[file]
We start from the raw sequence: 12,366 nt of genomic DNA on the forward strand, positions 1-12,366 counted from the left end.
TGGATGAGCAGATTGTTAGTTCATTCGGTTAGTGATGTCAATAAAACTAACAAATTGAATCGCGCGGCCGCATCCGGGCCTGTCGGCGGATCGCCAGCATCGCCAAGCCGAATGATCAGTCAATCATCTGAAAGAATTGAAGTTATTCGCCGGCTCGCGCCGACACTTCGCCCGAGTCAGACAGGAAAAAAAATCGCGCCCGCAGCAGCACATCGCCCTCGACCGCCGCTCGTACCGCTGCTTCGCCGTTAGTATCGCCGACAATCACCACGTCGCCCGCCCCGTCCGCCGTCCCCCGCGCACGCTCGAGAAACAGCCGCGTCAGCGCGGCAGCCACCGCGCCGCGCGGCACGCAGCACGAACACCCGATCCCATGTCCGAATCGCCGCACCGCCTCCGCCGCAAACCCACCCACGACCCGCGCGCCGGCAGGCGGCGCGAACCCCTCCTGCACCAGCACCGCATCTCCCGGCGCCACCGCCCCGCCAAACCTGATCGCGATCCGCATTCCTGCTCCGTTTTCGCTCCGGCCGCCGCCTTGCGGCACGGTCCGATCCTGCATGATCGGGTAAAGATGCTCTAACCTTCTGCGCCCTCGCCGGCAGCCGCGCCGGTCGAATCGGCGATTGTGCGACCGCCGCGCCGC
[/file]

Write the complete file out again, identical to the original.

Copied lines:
We start from the raw sequence: 12,366 nt of genomic DNA on the forward strand, positions 1-12,366 counted from the left end.
TGGATGAGCAGATTGTTAGTTCATTCGGTTAGTGATGTCAATAAAACTAACAAATTGAATCGCGCGGCCGCATCCGGGCCTGTCGGCGGATCGCCAGCATCGCCAAGCCGAATGATCAGTCAATCATCTGAAAGAATTGAAGTTATTCGCCGGCTCGCGCCGACACTTCGCCCGAGTCAGACAGGAAAAAAAATCGCGCCCGCAGCAGCACATCGCCCTCGACCGCCGCTCGTACCGCTGCTTCGCCGTTAGTATCGCCGACAATCACCACGTCGCCCGCCCCGTCCGCCGTCCCCCGCGCACGCTCGAGAAACAGCCGCGTCAGCGCGGCAGCCACCGCGCCGCGCGGCACGCAGCACGAACACCCGATCCCATGTCCGAATCGCCGCACCGCCTCCGCCGCAAACCCACCCACGACCCGCGCGCCGGCAGGCGGCGCGAACCCCTCCTGCACCAGCACCGCATCTCCCGGCGCCACCGCCCCGCCAAACCTGATCGCGATCCGCATTCCTGCTCCGTTTTCGCTCCGGCCGCCGCCTTGCGGCACGGTCCGATCCTGCATGATCGGGTAAAGATGCTCTAACCTTCTGCGCCCTCGCCGGCAGCCGCGCCGGTCGAATCGGCGATTGTGCGACCGCCGCGCCGC